FAQ’s and overview – The Young Darwinian and the Microplastic Challenge

What is ‘The Young Darwinian’?

‘The Young Darwinian’ is a journal and website which aims to provide an inspiring vehicle for students to publish their own work and ideas.

 Further aims are:

  1. To link students together internationally, and with mentors.
  2. To help students with their career development.
  3. To give teachers and students ideas, to help them work with the curriculum more creatively.
  4. To give teachers the opportunity to learn about student projects in other schools and Universities.
  5. To enable students and teachers to learn how the education system works in countries other than their own.
  6. To give students access to mentors and information about entrepreneurship, and the private sector, in science and engineering.

The journal will include items based on STEM*, STEAM**, Entrepreneurship and Natural History.

*Science, Technology, Engineering, Maths,

**STEM for the Arts,

The Young Darwinian Microplastic Challenge

The challenge is for all of us, especially students, to look for microplastics in the environment and investigate the effects of this pollution.

Can Microplastics harm humans and other animals?

Can Microplastics harm humans and other animals?

Yes, microplastics can harm animals

They act as false food.

They can carry toxic chemicals like POPs (Persistent Organic Pollutants)

They can carry bacteria that are toxic if eaten.

Can they harm humans?

The jury is still out on this one. Your experiments can help find the answers.

Can they harm humans?

The jury is still out on this one. Your experiments can help find the answers.

Why take part in The Young Darwinian Microplastic Challenge?

Where can the The Young Darwinian Microplastic Challenge be done?

Everywhere: Rivers, lakes, beaches, puddles, dust, in any country in the world.

When can the The Young Darwinian Microplastic Challenge be done?

NOW – Whenever it is safe.

Why look for microplastic fibre, and not all microplastics?

Pieces of microplastic that have come from plastic bags, bottles, packaging, and many more origins, are small and irregular shaped objects. At the moment it is very difficult to identify these amongst other particles like sand and glass. The chemicals and specialised equipment needed for identification are not safe and too expensive to be used by school students. However it is possible to identify the microplastic fibres, therefore the challenge is starting with looking for these in our environment.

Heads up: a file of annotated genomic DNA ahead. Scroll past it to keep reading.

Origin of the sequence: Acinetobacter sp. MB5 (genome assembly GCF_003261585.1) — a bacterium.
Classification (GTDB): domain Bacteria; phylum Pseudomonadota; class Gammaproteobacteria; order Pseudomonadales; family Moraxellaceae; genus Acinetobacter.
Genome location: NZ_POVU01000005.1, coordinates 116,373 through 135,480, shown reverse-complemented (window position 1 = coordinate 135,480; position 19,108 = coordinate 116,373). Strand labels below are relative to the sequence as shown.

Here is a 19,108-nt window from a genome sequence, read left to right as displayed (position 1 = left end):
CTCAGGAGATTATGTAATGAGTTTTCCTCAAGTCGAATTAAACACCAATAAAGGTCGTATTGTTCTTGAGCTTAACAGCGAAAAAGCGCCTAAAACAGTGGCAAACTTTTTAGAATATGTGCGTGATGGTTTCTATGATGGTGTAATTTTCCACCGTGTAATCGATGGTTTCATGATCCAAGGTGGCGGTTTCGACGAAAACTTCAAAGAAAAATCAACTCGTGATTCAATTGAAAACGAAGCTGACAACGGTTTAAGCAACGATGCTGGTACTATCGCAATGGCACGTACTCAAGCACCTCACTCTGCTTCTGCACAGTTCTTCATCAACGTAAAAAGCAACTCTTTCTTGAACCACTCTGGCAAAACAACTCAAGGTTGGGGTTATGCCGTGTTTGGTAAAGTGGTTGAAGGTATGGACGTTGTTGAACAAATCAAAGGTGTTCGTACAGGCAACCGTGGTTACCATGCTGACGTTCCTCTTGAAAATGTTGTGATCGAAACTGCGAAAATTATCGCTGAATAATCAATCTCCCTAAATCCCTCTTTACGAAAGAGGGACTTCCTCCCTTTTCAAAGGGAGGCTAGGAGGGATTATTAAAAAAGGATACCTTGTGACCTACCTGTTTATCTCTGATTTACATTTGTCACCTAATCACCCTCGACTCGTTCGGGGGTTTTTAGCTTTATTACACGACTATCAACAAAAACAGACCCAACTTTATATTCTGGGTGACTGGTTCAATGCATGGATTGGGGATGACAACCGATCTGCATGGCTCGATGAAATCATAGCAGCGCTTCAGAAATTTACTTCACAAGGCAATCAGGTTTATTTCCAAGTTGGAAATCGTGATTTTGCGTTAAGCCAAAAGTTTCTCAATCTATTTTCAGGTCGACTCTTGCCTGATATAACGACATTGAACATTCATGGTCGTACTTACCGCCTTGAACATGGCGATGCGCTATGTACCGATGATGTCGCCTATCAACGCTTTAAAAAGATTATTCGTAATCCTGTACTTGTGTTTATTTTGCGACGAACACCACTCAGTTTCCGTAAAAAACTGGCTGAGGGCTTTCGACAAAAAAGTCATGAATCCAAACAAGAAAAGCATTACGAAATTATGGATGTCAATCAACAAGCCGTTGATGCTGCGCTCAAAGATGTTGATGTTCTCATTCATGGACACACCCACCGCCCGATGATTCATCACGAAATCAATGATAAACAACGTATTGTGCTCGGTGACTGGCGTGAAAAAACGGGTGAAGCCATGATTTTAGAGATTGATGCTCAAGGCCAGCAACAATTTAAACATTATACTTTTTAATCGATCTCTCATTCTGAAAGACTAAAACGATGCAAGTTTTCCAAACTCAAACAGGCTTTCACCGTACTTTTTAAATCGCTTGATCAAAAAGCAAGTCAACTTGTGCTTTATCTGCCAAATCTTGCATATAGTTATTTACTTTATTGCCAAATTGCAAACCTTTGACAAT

How to detect microplastic fibres link

I don’t have a microscope. How do I access one?

Can I still submit other projects to ‘The Young Darwinian’ journal?

Yes, they are welcome and we would love to hear about them. The journal is for all science, technology, engineering and Mathematics. Submit your project using the ‘submit’ on the front page of the site.

Do I have to do it on my own?

No, it can be done alone, with a friend, with a group of friends, with your class.

Can I get help?

Yes, ask a friend, a teacher, a parent, anyone to help. But you must acknowledge what help you have been given in your write-up.

Am I too young to do the challenge?

No one is too young, but young children will have to be supervised. This must be acknowledged.

Am I too old to do the challenge?

This challenge is for everyone, but especially for young people.

How do I know how to search for and find micro plastic fibres?

Link to How to page

Where can I get ideas from for microplastic or other projects?

Microplastics projects page due shortly

Check out the ideas section link

Does it have to be written in English?

You can write up in any language but it will also have to be translated into English. Submit both language versions together. We can help to get your English translation right.

Can I get my work published?

Yes. Submit on the ‘submit’ form on the front page for the opportunity to publish on line and/or in the hard copy of the journal, The Young Darwinian.

The future

The Young Darwinian is working on making it possible for students to identify non fibre microplastics. This is being done with the CALIN project.

Further experiments to investigate whether microplastics have any effects on plants, animals and humans, are being planned. Information about this will be posted as soon as possible. 

Do you have ideas for experiments using microplastics?

Let us know and we will try to help and advise.

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